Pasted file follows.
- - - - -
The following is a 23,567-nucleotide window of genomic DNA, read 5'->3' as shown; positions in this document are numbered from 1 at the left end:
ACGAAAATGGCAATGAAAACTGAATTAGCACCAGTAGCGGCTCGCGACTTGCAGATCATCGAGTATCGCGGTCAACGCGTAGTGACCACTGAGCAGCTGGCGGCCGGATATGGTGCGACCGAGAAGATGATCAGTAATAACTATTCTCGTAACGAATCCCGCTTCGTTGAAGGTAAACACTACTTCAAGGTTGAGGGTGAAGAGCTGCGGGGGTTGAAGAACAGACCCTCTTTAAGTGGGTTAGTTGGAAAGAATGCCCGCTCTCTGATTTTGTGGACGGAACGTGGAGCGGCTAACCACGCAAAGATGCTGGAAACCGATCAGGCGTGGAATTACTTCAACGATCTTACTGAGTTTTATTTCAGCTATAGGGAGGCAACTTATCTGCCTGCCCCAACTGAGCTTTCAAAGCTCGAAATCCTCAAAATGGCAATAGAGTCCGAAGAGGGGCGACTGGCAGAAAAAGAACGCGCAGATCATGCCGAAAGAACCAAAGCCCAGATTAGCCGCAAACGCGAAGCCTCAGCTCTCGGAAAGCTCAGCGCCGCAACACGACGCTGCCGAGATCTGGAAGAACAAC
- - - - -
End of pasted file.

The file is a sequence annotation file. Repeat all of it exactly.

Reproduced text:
The following is a 23,567-nucleotide window of genomic DNA, read 5'->3' as shown; positions in this document are numbered from 1 at the left end:
ACGAAAATGGCAATGAAAACTGAATTAGCACCAGTAGCGGCTCGCGACTTGCAGATCATCGAGTATCGCGGTCAACGCGTAGTGACCACTGAGCAGCTGGCGGCCGGATATGGTGCGACCGAGAAGATGATCAGTAATAACTATTCTCGTAACGAATCCCGCTTCGTTGAAGGTAAACACTACTTCAAGGTTGAGGGTGAAGAGCTGCGGGGGTTGAAGAACAGACCCTCTTTAAGTGGGTTAGTTGGAAAGAATGCCCGCTCTCTGATTTTGTGGACGGAACGTGGAGCGGCTAACCACGCAAAGATGCTGGAAACCGATCAGGCGTGGAATTACTTCAACGATCTTACTGAGTTTTATTTCAGCTATAGGGAGGCAACTTATCTGCCTGCCCCAACTGAGCTTTCAAAGCTCGAAATCCTCAAAATGGCAATAGAGTCCGAAGAGGGGCGACTGGCAGAAAAAGAACGCGCAGATCATGCCGAAAGAACCAAAGCCCAGATTAGCCGCAAACGCGAAGCCTCAGCTCTCGGAAAGCTCAGCGCCGCAACACGACGCTGCCGAGATCTGGAAGAACAAC